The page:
Instead of simply viewing the striking contemporary artwork on display at “Co-thinkers” — Garage’s latest exhibition — you’re encouraged to engage with it through touch, sound and imagination. This multi-sensory approach is a tangible example of how the museum is thinking more broadly about the notion of inclusivity in the art world and aiming to foster universal access to its exhibits.
Artwork for the “Co-thinkers” exhibit was selected according to its ability to alter the perception of the viewer or cast their preconceptions into doubt. Contributing artists include key players from the contemporary art scene who are rarely exhibited in Russia, such as James Turrell, Jason Rhoades and Barbara Kruger.
“Co-thinkers is the latest in a series of initiatives aimed at making Garage a place accessible to everyone, not just on a physical level, but also in terms of working with the broadest possible range of collaborators and audiences,” Anton Belov, director of Garage, told The Moscow Times.
Garage invited a team of four collaborators — all with varying disabilities — to help choose artwork and curate the exhibition. The collaborators — or “Co-thinkers” as they are named in the exhibition — included Yelizaveta Morozova, an autism awareness campaigner with Asperger syndrome and Polina Sineva, a sign language instructor and screen writer who has been deaf since childhood.
“I would like that the regular museum visitor — who very often thinks an art museum is an ivory tower — could find a personal connection to an exhibition and see how it is interrelated to the social environment around them. Delving into the process of display creation leads to a drastic change of your opinion and I hope that after this project very different audiences, not necessarily with disabilities, can find ways to understand the message the museum shares,” said Morozova.
To expand visitors’ means to appreciate the exhibition, it has multi-sensory “stations” where they can interact with the artwork on display from a different sensory perspective. Alongside written explorations are 3D models of the artwork — encouraging visitors to explore the exhibits with their sense of touch — and detailed audio descriptions.
Anastasia Mityushina, the curator of the exhibition, was eager for the exhibition to not only be about tangible access to artwork, but also about facilitating comprehension.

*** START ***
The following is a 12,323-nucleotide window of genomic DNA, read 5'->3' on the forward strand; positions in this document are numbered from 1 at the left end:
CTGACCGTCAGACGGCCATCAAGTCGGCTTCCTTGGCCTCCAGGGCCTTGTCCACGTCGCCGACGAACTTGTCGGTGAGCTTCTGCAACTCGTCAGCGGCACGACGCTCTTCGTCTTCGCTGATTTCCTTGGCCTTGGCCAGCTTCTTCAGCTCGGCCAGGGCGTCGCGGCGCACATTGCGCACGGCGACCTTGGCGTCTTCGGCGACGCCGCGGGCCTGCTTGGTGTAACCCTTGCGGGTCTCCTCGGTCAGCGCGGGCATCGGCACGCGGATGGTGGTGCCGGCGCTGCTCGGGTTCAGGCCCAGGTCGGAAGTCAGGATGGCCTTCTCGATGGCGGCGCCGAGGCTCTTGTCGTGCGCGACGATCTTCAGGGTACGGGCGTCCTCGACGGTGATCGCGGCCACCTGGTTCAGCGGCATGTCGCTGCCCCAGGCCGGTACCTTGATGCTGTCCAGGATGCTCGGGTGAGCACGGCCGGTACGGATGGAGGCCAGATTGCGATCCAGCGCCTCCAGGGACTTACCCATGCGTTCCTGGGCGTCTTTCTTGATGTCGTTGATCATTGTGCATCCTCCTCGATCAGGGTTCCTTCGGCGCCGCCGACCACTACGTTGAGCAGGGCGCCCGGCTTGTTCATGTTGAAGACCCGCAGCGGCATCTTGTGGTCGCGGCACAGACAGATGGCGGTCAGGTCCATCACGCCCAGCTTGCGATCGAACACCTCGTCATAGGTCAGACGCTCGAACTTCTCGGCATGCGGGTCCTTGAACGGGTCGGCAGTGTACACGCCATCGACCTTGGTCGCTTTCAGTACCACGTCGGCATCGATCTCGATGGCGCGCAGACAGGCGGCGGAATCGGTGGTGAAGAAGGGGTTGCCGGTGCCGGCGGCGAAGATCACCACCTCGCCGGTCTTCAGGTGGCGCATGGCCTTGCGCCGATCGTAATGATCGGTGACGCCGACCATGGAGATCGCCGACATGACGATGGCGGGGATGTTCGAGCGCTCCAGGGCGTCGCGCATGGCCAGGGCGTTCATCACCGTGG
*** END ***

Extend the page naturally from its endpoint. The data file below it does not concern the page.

“The Russian audience is unfamiliar with the abstraction of 20th century art and therefore they are not going to find a dialogue between Cecily Brown and de Kooning — this is where the tactile model comes in. When touched, the springs beneath the rubber tell more about the energy of de Kooning and Cecily Brown’s brushwork than any curatorial text.”
In another of the exhibits, “No Show,” artist Melvin Moti presents the visitor with footage of an empty exhibition hall, a voiceover and the echoing steps of soldiers walking around it. The story goes that during World War II the Hermitage museum’s treasures were removed. In 1943 a museum guide named Pavel Gubchevsky ran a tour of the empty walls for a group of soldiers. Having never seen the paintings, the soldier had to create them through the act of imagination. While accompanied by audio and subtitles, you realize you have been thrown into the same sightless world as the soldiers in the empty gallery.
A Move Toward Inclusivity
And Garage is not the only museum in Moscow adapting its exhibitions for a wider audience. Similar drives toward inclusivity have been made at several of Moscow’s main museums. Among them is the Pushkin museum, which, like Garage, worked with the charity “Vyhod” (Exit) to provide training to staff about how to provide a comfortable environment for people with autism.
Meanwhile, the Tretyakov is planning a new exhibition in spring of 2017 to build on the success of the “Language of Sculpture and Braille” project which has been running for several years. The exhibition is specifically aimed at engaging with blind and visually impaired visitors through interactive exhibits, braille labels and tactile floor markings.
“Can blind people have their own aesthetic experience in an art museum? We believe they can,” said Yelena Gerasimova, the curator of the Sculpture and Braille exhibition. “When a blind person engages with a sculpture, they notice the details that sighted people miss. It’s very rewarding as an art historian.”
For Denise Roza, director of Perspektiva, an NGO that aims to promote independence and improved quality of life for people with disabilities in the Russian community, exhibitions like “Co-thinkers” signal a positive step forward in making museums in the capital more inclusive based on universal design standards.
“It’s wonderful that inclusive or universal design is now part of the agenda for many museums, and it’s clear that the team at Garage have made an incredible commitment to ensure their museum is as open as possible to a wide range of visitors. Provision for persons with disabilities should be integrated into the mainstream programs and museums should always try to think more broadly about who might be coming though their doors.”
9/32 Krymsky Val
Metro Oktyabrskaya, Park Kultury
Through Sept. 9